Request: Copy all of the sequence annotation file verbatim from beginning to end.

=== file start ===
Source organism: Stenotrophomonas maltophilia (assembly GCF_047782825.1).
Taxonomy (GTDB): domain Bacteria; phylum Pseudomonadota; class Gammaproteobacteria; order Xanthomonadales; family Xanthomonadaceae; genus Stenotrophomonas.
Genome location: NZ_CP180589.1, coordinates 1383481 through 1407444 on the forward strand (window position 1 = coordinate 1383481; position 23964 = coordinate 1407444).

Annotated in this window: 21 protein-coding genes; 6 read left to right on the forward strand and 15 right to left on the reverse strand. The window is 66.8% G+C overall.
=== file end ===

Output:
Source organism: Stenotrophomonas maltophilia (assembly GCF_047782825.1).
Taxonomy (GTDB): domain Bacteria; phylum Pseudomonadota; class Gammaproteobacteria; order Xanthomonadales; family Xanthomonadaceae; genus Stenotrophomonas.
Genome location: NZ_CP180589.1, coordinates 1383481 through 1407444 on the forward strand (window position 1 = coordinate 1383481; position 23964 = coordinate 1407444).

Annotated in this window: 21 protein-coding genes; 6 read left to right on the forward strand and 15 right to left on the reverse strand. The window is 66.8% G+C overall.